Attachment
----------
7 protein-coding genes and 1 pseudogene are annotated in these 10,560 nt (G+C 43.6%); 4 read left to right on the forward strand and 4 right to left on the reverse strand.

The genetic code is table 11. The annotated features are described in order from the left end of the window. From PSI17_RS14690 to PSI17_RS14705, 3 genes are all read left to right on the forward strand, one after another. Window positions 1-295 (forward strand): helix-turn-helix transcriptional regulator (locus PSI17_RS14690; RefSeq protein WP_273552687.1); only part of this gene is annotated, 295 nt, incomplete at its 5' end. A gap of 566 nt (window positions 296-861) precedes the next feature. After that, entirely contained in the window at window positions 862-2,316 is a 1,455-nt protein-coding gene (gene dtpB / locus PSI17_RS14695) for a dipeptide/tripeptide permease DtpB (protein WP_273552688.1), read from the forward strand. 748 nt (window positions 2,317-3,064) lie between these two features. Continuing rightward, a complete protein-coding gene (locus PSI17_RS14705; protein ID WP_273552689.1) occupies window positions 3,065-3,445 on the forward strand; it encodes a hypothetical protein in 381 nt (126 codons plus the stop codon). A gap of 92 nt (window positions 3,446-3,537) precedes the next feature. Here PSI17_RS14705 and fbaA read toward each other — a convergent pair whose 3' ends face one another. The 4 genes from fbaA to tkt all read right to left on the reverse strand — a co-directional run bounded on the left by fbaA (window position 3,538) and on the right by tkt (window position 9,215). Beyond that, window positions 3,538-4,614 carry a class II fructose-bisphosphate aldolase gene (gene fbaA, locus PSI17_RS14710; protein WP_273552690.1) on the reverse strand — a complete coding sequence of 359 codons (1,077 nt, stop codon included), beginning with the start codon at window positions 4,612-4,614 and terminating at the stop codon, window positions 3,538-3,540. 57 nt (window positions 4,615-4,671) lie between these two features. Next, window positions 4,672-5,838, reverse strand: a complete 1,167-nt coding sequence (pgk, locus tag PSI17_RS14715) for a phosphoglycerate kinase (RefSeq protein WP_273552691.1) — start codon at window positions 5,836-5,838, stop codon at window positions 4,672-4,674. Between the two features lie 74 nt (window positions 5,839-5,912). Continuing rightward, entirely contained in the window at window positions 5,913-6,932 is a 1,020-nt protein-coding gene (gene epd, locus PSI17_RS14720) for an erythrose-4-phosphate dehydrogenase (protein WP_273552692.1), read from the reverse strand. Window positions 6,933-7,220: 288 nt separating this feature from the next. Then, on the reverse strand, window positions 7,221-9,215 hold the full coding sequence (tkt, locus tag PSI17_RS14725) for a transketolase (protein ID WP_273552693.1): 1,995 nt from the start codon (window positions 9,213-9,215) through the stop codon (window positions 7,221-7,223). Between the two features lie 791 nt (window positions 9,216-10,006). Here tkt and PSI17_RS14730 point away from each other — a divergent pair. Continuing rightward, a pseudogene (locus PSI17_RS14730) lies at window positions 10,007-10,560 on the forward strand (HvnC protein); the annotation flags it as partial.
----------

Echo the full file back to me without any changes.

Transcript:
7 protein-coding genes and 1 pseudogene are annotated in these 10,560 nt (G+C 43.6%); 4 read left to right on the forward strand and 4 right to left on the reverse strand.

The genetic code is table 11. The annotated features are described in order from the left end of the window. From PSI17_RS14690 to PSI17_RS14705, 3 genes are all read left to right on the forward strand, one after another. Window positions 1-295 (forward strand): helix-turn-helix transcriptional regulator (locus PSI17_RS14690; RefSeq protein WP_273552687.1); only part of this gene is annotated, 295 nt, incomplete at its 5' end. A gap of 566 nt (window positions 296-861) precedes the next feature. After that, entirely contained in the window at window positions 862-2,316 is a 1,455-nt protein-coding gene (gene dtpB / locus PSI17_RS14695) for a dipeptide/tripeptide permease DtpB (protein WP_273552688.1), read from the forward strand. 748 nt (window positions 2,317-3,064) lie between these two features. Continuing rightward, a complete protein-coding gene (locus PSI17_RS14705; protein ID WP_273552689.1) occupies window positions 3,065-3,445 on the forward strand; it encodes a hypothetical protein in 381 nt (126 codons plus the stop codon). A gap of 92 nt (window positions 3,446-3,537) precedes the next feature. Here PSI17_RS14705 and fbaA read toward each other — a convergent pair whose 3' ends face one another. The 4 genes from fbaA to tkt all read right to left on the reverse strand — a co-directional run bounded on the left by fbaA (window position 3,538) and on the right by tkt (window position 9,215). Beyond that, window positions 3,538-4,614 carry a class II fructose-bisphosphate aldolase gene (gene fbaA, locus PSI17_RS14710; protein WP_273552690.1) on the reverse strand — a complete coding sequence of 359 codons (1,077 nt, stop codon included), beginning with the start codon at window positions 4,612-4,614 and terminating at the stop codon, window positions 3,538-3,540. 57 nt (window positions 4,615-4,671) lie between these two features. Next, window positions 4,672-5,838, reverse strand: a complete 1,167-nt coding sequence (pgk, locus tag PSI17_RS14715) for a phosphoglycerate kinase (RefSeq protein WP_273552691.1) — start codon at window positions 5,836-5,838, stop codon at window positions 4,672-4,674. Between the two features lie 74 nt (window positions 5,839-5,912). Continuing rightward, entirely contained in the window at window positions 5,913-6,932 is a 1,020-nt protein-coding gene (gene epd, locus PSI17_RS14720) for an erythrose-4-phosphate dehydrogenase (protein WP_273552692.1), read from the reverse strand. Window positions 6,933-7,220: 288 nt separating this feature from the next. Then, on the reverse strand, window positions 7,221-9,215 hold the full coding sequence (tkt, locus tag PSI17_RS14725) for a transketolase (protein ID WP_273552693.1): 1,995 nt from the start codon (window positions 9,213-9,215) through the stop codon (window positions 7,221-7,223). Between the two features lie 791 nt (window positions 9,216-10,006). Here tkt and PSI17_RS14730 point away from each other — a divergent pair. Continuing rightward, a pseudogene (locus PSI17_RS14730) lies at window positions 10,007-10,560 on the forward strand (HvnC protein); the annotation flags it as partial.